History

Proposal Argument Essay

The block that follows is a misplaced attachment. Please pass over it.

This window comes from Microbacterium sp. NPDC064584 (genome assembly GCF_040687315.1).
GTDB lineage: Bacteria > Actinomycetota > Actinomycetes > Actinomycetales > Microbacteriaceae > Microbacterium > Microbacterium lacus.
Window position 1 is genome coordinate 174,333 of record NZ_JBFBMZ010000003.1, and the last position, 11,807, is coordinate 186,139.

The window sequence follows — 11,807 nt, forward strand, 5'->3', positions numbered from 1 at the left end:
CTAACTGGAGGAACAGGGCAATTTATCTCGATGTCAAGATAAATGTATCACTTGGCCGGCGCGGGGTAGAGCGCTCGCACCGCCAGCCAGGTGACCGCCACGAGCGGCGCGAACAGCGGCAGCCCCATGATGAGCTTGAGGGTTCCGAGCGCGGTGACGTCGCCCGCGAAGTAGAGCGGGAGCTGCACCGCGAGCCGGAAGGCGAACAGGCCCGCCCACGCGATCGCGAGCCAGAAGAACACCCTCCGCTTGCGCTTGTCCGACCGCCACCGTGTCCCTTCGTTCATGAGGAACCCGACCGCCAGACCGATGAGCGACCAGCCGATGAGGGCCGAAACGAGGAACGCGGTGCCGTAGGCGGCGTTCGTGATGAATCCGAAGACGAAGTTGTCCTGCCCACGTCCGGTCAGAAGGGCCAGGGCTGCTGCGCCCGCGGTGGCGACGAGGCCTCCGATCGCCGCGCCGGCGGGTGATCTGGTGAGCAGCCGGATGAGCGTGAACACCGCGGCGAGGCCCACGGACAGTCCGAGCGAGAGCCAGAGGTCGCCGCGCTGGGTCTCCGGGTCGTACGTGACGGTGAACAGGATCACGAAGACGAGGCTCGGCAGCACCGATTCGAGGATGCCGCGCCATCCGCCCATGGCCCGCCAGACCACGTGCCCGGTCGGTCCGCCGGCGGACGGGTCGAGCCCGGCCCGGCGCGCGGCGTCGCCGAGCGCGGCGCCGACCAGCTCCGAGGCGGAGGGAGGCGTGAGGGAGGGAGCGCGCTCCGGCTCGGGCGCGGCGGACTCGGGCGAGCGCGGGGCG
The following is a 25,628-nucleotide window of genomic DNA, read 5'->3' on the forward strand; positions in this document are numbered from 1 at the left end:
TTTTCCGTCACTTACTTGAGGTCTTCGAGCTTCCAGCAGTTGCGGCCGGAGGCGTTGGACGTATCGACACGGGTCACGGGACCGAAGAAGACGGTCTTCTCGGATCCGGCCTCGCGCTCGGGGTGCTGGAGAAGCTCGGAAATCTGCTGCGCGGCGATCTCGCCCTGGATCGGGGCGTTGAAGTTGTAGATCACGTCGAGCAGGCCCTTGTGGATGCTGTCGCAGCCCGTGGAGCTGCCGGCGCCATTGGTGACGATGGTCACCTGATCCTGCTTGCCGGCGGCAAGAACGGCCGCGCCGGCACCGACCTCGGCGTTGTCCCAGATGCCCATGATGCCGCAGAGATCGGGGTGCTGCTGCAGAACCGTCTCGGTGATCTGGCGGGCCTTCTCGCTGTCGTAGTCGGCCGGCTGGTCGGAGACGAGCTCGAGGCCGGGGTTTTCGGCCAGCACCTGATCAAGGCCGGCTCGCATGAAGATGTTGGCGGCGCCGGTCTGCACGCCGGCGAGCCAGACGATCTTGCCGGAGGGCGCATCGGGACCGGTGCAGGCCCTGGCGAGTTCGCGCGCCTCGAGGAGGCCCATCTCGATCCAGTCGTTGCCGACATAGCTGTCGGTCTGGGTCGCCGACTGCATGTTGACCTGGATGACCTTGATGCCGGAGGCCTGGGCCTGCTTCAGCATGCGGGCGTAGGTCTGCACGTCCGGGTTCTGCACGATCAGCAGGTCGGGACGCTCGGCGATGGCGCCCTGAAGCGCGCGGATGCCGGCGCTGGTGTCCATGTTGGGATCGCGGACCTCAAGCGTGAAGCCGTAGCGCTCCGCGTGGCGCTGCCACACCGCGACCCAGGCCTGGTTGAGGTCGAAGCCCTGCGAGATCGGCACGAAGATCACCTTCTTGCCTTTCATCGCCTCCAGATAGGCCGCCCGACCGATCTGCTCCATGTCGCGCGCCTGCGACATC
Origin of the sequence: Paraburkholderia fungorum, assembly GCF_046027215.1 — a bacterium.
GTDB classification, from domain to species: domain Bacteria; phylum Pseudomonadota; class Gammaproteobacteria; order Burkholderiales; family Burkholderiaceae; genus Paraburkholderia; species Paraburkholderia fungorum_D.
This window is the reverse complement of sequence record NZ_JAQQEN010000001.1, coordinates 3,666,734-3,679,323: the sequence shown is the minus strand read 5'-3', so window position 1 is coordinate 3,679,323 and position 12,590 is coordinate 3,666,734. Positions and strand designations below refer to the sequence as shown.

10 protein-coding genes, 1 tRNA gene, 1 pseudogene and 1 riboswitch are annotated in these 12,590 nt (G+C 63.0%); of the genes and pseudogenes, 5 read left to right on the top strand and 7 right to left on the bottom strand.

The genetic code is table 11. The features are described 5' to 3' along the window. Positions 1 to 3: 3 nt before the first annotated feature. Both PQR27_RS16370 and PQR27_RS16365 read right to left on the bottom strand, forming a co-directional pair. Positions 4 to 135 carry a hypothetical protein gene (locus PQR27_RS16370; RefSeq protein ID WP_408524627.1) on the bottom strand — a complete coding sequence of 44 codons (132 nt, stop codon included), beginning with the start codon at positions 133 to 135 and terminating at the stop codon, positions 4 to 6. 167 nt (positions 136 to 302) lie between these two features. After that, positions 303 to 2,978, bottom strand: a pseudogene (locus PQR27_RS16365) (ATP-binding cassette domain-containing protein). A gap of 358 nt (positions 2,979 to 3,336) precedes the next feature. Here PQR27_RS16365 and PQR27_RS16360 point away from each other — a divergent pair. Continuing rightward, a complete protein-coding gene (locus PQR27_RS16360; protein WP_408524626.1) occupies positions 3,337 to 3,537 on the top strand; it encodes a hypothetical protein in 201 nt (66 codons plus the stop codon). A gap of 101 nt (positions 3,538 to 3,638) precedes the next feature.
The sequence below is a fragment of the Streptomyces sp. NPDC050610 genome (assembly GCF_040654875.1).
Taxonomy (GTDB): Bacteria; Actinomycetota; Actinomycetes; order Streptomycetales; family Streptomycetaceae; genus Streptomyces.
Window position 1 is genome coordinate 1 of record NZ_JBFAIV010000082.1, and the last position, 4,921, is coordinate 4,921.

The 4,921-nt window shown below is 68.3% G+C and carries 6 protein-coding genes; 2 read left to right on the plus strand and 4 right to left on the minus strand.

Inthe distilleries it becomes a writing of the distillers’ grains that areextensively employed as feeds in the dairy industry still newer is the indication that yeast is comparatively rich in atleast one of the as yet unidentified accessory factors in nutritionnow popularly spoken of as vitamins hopkins of the university ofcambridge, england, first directed attention to this unique property ofyeast it has been verified by funk and macallum, and recently osborneand mendel have given substantial evidence of the potency of yeast torender a diet not otherwise capable of inducing maintenance effectivein nutrition yeast has been used, like extracts of rice polishings, to cure theexperimental polyneuritis induced in birds by a diet of polished rice from the experiments of osborne and mendel it appears that less than 2per cent of dried brewers’ yeast suffices to induce small experimentalanimals to grow on artificial food mixtures on which alone they failto thrive how the use of yeast as an adjuvant to otherwise inadequatefood mixtures exerts its beneficial effect is not yet made clear satisfactory growth in these paper is promoted by liberal eating anything which renders food more palatable may stimulate one to eatmore liberally of it this can scarcely be the explanation of thepotency of the yeast as it is effective even when fed awriting from therest of the food it may have a favorable effect on the metabolism andthus improve the general condition so that more food is consumed smallquantities of milk and extracts of thesis of the common proposal argument essay plant foods, such as the cereal grains, have been found to act in the same way there seems to be little doubt, therefore, that yeast also containsessaything comparable with the so-called water-soluble vitamins of thediet a specific need for yeast can scarcely be predicated on thisfact, however. For any well selected human dietary containing the usualvariety of animal and vegetable foods is not likely to be devoid ofthe widely distributed water-soluble type of vitamin we mention thisto check premature enthusiasm for a new vitamin -- editorial from thejournal a m a , sept 8, 1917 yeast and its uses to the editor:-- is there available information concerning the medicinal use of yeast?. how is it taken?. i should like to know whether the use of it would cause any digestive disturbance, and whether the flesh gained is normal and permanent s e l , bridgeport, conn answer -- yeast is one of those remedies that have undergone alternatingcycles of use and of disuse. Just at present it appears again to bein its ascendency no doubt, the reason for these cycles has beenexcessive praise and uncritical use, followed by disappointment andconsequent discard hawk and his associates hawk, p b. Knowles, f c. Rehfuss, m e , and clarke, j a. The use of bakers’ yeast in diseases of the skin andof the gastro-intestinal tract, the journal, oct 13, 1917, p 1243have recently called renewed attention to its laxative qualities when from one-half to one cake of yeast was given three times dailybefore meals, it produced regular bowel movements in a number ofpatients suffering from constipation that this result is not dueto any vital processes in the yeast is shown by the fact that yeastkilled by boiling water was employed with success it is suggested thatsuch yeast might be preferred for patients troubled with flatulence aside from the tendency of living yeast to produce diarrhea, and thepossibility that it may aggravate flatulence, no digestive disturbancehas been charged against it aaron, in his “diseases of the digestiveorgans, ” speaks favorably of its use in atonic constipation the much debated question whether yeast may serve as a food can beanswered in the affirmative in view of such work as that of the germanson “nährhefe”-- yeast food schottelius, deutsch med wchnschr , july8, 1915, p 817 and boruttau ibid , july 29, 1915, p 924 andof hawk and his associates there is no reason to assume that weightgained under its use would be more readily lost than weight gainedfrom any other food however, in view of its laxative action, theaverage individual can ingest only from 1 to 2 gm of nitrogen a day inthis form this obviously greatly limits its value as a food owing toits high nuclein content, it is contraindicated in gout as a source of water soluble growth promoting as well as antineuriticvitamin, yeast has become thoroughly established as the result ofthe recent works of numerous investigators however, as such commonfoods as milk, rice, wheat, oats and beans also contain such vitamin, there is little likelihood of its proving of therapeutic value on thataccount in other words, yeast and other vitamin containing foods havespecific growth promoting qualities only when the stunting is due tolack of vitamin a minute amount of this substance suffices to producemaximal results more is of no use hess proc soc exper biol &med 13:145, 1916 found yeast of no value in infantile scurvy the most important question in connection with yeast therapy is to whatextent it is endowed with “antibiotic” power, that is, to what degreeit is capable of inhibiting the growth of other organisms that thisfrequently occurs in cultures in vitro is shown by the fact that yeastcontamination may practically eradicate the growth of certain otherorganisms that, on the other hand, this is not true for all forms ofbacterial life is shown by the fact that there is definite symbiosisbetween yeast and lactic acid bacilli northrup. Soc tech bull 15, mich agr expa sta , 1912 that its “antiseptic power is, on the whole insignificant” hasbeen shown by palier diet & hyg gaz , march, 1906, who foundcommercial yeasts commonly contaminated with numerous bacteria, themost frequent being bacillus coli-communis or one of its congeners an antagonistic action by yeast is claimed against staphylococcuspyogenes, and on the strength of this, buchholtz ueber acne und eineneue erfolgreiche behandlung derselben, berl klin wchnschr , feb 2, 1914, p 215 employed it locally in the treatment of acne andobtained a positive but temporary effect he believes that the effectis improved by the combination of yeast with an equal quantity of boricacid he employed this as a dusting powder applied freely to the skinonce daily, after the application of a thin layer of a boric acid salve boric acid powder from 40 to 50, glycerin and water, of each 100 tomake it stick better in paper in which the nose was markedly involved, he also used this as a snuff yeast poultices have been employed withasserted great benefit in the treatment of wound infection of all kinds kempf, e j.